By Martien Lubberink*
The current prudential regulation renders the New Zealand financial system vulnerable to the impact of significant shocks.
The Reserve Bank of New Zealand relies on self-discipline and market discipline. Compared to other supervisors, the New Zealand Reserve Bank takes a rudimentary, almost Spartanic approach to bank supervision. Pillar 1 dominates, there is no Pillar 2 to speak of.
Because of a fear of moral hazard, supervision was not meant to be intrusive. There is no deposit insurance system. Thus far, this has had no adverse impact on the financial system. I guess we have been lucky. However, the current approach to supervision is out of date and unsustainable in its current form.
In some way, New Zealand banking can be compared to cycling in the Netherlands. Since the 1970’s the Netherlands has created a very safe cycling infrastructure. As a result, cycling in Holland has been very safe. If you have visited Amsterdam, you must have noticed that there is hardly any traffic enforcement. Dutch cycling also relies on self-discipline and on monitoring (other cyclists, cars, pedestrians).
However, this system is now starting to show cracks. The number of bicycle casualties is on the rise, for two reasons. First is the ageing population: vision loss and hearing loss do affect older adults, impairing their ability to monitor traffic. Second is technological advancements: battery-powered bicycles have become increasingly popular. Combined, these two factors make cycling in the Netherlands today more lethal than driving cars, which was never the case.
The New Zealand approach to prudential supervision, shaped by a reliance on self-discipline and market discipline, has become an anachronism. The GFC demonstrated the limits of market discipline and depositor monitoring. The post-GFC era shows the limits of self-discipline: poor conduct is a growing problem. In light of these developments, the RBNZ approach to prudential supervision increasingly reflects a set it and forget it attitude. Like cycling in the Netherlands, the New Zealand financial system, once deemed very safe (see Calomiris and Haber (2014)*, has become vulnerable.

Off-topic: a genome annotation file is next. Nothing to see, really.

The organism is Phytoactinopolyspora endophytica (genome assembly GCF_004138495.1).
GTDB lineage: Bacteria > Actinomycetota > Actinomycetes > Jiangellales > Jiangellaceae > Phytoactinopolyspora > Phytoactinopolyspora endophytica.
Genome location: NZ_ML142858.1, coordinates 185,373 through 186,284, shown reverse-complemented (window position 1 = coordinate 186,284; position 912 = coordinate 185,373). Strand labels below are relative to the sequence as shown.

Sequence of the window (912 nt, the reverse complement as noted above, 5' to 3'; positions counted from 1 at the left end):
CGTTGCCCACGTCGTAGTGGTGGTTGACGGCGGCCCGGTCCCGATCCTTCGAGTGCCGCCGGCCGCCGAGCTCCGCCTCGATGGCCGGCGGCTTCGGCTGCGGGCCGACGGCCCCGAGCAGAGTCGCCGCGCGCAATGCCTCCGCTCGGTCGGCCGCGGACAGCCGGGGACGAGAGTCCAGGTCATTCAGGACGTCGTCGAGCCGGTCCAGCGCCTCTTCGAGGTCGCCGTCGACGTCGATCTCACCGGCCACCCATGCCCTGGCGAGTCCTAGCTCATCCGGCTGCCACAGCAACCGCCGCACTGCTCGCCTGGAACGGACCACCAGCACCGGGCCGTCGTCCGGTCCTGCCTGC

Breaches of capital requirements will become visible quickly. The prize-winning Financial Strength Dashboard allows the New Zealand public to identify weak banks and act accordingly. Prompted by social media, retail investors fearing the Open Bank Resolution haircut will move money abroad, to well-managed and resilient European, Far East, or North American banks. Money that was deemed to be sticky in the past has become hot.
Meanwhile, new risks are emerging. They affect the resilience of the New Zealand financial system. Operational risk has become much more important: examples are cyber security risk, the risks associated with money laundering, and other conduct risk, such as Libor related scandals, as well as scandals that led to the Royal Commission into Misconduct in the Banking, Superannuation and Financial Services Industry. A recent article in the Financial Times showed that banks’ risks managers are most concerned about cyber security risk, and that the attention for operational risk had increased by seven percentage points over the last year. Quoting Paul Sharma: “There is definitely more of a focus on conduct rather than capital.”
No simple solutions in banking
Andrew Haldane some years ago championed the virtues of the Leverage Ratio. He claimed that the Leverage Ratio would be a ‘simple ratio’, thus rendering it superior to the risk-based ratio. However, Haldane failed to acknowledge the era of accounting scandals. About 10 years before his speech, companies like Enron and WorldCom demonstrated that the simplicity of accounting is deceptive. Enron kept information off-balance sheet, which rendered the reported values of assets and leverage unreliable.
In other words, the idea that there exists a simple measure of solvency is misleading. The same applies to the different ways of calculating Risk Weighted Assets. Metrobank, the UK contender bank, which lost a whopping 75% of its market value because it did not get banking regulations right, demonstrates that the Standardised Approach is not a panacea for small banks that are encouraged to compete against established rivals. Likewise, the idea of a “wall of equity” suffers from the same problem.